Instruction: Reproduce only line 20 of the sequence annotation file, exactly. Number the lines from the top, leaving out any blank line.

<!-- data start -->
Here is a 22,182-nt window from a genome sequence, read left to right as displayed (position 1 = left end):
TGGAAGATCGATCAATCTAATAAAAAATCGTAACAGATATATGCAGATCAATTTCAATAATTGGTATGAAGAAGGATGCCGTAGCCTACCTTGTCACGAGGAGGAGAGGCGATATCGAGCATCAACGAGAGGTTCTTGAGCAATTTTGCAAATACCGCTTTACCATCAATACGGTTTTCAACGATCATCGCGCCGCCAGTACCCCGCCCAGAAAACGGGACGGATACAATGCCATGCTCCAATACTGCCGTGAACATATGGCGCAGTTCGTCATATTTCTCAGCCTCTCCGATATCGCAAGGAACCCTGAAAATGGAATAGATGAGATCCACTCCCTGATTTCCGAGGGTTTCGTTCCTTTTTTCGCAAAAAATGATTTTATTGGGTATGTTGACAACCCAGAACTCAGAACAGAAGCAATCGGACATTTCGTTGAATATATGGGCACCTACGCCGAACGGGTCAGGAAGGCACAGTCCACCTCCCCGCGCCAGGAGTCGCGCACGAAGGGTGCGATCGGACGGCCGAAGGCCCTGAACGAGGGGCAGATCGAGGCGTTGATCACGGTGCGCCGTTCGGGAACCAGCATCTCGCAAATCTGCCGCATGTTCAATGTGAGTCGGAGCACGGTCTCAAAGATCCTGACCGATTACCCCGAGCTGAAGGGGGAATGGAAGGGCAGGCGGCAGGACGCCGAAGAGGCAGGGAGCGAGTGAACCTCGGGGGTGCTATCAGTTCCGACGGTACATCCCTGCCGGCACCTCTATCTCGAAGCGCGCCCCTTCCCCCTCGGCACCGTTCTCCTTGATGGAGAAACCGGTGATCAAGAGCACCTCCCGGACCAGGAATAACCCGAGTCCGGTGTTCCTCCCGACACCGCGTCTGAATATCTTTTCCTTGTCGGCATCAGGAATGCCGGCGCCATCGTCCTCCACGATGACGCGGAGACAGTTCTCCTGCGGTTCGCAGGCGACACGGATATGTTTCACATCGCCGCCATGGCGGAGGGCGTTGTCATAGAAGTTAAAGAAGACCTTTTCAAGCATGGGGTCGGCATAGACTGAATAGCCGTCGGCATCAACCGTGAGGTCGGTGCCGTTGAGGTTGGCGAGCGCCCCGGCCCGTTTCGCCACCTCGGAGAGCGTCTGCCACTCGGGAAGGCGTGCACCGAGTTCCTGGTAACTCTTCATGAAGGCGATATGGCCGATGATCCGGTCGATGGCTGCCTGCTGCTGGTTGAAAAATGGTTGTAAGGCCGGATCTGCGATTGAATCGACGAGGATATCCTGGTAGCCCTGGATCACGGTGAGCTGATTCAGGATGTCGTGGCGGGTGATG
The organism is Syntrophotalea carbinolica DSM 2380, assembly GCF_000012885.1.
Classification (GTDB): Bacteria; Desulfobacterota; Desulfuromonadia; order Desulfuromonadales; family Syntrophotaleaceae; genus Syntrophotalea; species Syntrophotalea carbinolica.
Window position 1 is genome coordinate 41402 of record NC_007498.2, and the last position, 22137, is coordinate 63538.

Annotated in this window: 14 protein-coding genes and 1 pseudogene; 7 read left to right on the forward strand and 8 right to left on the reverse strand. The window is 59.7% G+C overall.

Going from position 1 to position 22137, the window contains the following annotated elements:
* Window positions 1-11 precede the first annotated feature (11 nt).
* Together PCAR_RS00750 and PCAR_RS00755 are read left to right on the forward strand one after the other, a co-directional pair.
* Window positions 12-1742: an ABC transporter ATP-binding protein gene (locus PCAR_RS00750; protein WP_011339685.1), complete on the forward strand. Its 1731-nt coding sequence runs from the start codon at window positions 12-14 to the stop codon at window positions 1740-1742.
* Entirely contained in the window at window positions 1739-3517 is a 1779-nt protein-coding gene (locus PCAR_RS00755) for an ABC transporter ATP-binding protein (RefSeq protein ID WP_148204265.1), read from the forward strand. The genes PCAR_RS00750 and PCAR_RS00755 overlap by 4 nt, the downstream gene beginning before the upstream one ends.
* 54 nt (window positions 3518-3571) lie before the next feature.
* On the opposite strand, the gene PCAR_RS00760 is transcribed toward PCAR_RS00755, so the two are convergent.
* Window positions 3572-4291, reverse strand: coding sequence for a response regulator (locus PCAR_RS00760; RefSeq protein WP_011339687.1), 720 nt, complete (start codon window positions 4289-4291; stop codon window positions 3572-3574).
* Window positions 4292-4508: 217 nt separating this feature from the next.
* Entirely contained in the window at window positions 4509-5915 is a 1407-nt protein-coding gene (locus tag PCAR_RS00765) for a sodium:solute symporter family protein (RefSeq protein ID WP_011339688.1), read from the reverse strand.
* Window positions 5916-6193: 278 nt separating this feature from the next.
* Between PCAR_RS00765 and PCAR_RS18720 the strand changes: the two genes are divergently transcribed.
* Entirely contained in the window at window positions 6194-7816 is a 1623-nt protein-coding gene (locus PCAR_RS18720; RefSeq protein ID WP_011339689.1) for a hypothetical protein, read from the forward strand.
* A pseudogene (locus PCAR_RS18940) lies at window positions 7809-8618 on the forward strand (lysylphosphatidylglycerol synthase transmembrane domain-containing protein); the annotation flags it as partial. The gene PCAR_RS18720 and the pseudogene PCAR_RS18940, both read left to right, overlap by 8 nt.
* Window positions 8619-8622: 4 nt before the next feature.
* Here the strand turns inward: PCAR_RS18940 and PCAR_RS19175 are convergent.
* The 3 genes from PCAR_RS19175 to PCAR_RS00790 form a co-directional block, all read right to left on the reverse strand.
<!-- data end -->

* A pseudogene (locus PCAR_RS18940) lies at window positions 7809-8618 on the forward strand (lysylphosphatidylglycerol synthase transmembrane domain-containing protein); the annotation flags it as partial. The gene PCAR_RS18720 and the pseudogene PCAR_RS18940, both read left to right, overlap by 8 nt.